The amount of residual phosphorus (P) a crop takes up is largely determined by soil moisture and soil temperature. These conditions can vary significantly across a typical three-month sowing period from April to June. This variation can impact the P fertiliser requirements of crops at sowing.
Recent trials in South Australia conducted by Sean Mason from Agronomy Solutions showed how varying seasonal conditions affected crop P requirements. The trials were performed in broad acre cropping regions during the 2017 and 2018 seasons, with three times of sowing.
As Sean explains in this GRDC Communities podcast on how the time of sowing affects Phosphorus needs, P requirements can vary significantly across sowing dates and between seasons.
At the mid-North site in 2017 (where starting soil moisture was high), low P rates (0-5 kg P/ha) were required to maximise wheat yields when sown in late April. In contrast, when the P response was assessed at the site for the mid-May sowing time, the P requirements had increased up to 50 kg P/ha depending on variety.
The trial was repeated in 2018 at a close location with very similar starting soil P levels but marginal soil moisture at sowing. The P requirements were 38-40 kg P/ha for Mace and Trojan sown in late April. When sown in mid-late May, the P requirements were similar at 41-48 kg P/ha.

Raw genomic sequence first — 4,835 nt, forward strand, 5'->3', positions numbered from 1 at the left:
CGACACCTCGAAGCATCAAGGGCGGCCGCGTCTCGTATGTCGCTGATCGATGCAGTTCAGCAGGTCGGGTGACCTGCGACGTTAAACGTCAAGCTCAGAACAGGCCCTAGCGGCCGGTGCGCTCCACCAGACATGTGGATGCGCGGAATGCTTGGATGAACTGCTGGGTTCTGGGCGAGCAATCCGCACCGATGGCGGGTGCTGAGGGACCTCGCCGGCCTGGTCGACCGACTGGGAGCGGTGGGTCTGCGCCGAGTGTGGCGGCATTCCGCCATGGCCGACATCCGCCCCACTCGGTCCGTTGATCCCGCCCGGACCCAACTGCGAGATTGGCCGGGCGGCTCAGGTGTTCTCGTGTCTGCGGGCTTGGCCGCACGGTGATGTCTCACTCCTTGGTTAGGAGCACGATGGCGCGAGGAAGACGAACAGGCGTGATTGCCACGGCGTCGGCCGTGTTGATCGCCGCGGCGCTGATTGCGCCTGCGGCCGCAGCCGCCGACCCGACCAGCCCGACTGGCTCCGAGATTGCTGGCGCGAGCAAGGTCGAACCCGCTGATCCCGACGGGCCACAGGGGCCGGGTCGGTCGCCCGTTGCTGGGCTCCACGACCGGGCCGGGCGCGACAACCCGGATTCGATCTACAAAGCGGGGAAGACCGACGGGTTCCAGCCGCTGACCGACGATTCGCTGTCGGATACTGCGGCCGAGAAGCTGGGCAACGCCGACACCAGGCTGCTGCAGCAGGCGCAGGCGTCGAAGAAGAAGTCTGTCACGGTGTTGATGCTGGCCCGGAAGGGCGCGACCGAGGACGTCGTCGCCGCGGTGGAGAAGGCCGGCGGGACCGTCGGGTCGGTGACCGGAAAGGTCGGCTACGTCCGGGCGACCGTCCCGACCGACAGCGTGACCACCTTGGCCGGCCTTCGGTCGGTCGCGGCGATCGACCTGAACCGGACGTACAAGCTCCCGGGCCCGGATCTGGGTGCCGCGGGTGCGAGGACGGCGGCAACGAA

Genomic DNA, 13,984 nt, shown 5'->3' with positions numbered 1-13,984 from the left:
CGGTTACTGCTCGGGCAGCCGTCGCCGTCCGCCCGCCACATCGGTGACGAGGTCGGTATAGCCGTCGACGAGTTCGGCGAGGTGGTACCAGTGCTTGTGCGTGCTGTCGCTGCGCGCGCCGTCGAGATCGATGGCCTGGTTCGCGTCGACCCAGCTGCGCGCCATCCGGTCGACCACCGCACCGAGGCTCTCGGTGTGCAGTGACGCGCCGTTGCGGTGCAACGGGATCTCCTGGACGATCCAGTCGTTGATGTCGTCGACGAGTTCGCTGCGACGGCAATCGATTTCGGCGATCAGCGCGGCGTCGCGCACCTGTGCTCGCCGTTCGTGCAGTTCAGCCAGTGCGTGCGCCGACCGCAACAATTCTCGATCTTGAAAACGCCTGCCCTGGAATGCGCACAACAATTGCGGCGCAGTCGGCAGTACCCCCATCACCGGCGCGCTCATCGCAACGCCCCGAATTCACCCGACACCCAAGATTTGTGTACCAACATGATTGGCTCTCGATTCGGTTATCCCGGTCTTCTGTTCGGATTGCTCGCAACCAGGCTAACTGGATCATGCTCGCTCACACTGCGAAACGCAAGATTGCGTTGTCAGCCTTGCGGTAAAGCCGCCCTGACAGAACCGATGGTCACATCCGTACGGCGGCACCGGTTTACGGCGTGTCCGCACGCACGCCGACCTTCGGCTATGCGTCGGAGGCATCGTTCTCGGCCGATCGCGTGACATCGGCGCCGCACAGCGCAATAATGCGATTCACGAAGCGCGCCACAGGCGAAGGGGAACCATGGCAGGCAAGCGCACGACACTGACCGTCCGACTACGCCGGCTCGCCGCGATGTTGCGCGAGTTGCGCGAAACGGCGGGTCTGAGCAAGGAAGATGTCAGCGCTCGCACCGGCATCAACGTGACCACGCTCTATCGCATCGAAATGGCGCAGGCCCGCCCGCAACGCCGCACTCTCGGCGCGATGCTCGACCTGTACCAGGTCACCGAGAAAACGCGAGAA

This highlights that high starting soil moisture conditions at moderate temperatures can promote P acquisition from soil P reserves. This potentially places less reliance on P inputs at sowing. But if soil moisture levels are marginal, higher P input at sowing will be required. The cooler temperatures associated with later sowing times also place a higher demand on P applied as fertiliser.
Sean also presented these findings at the 2019 Agronomy Conference in Wagga Wagga, in his paper The effect of time of sowing on phosphorus requirements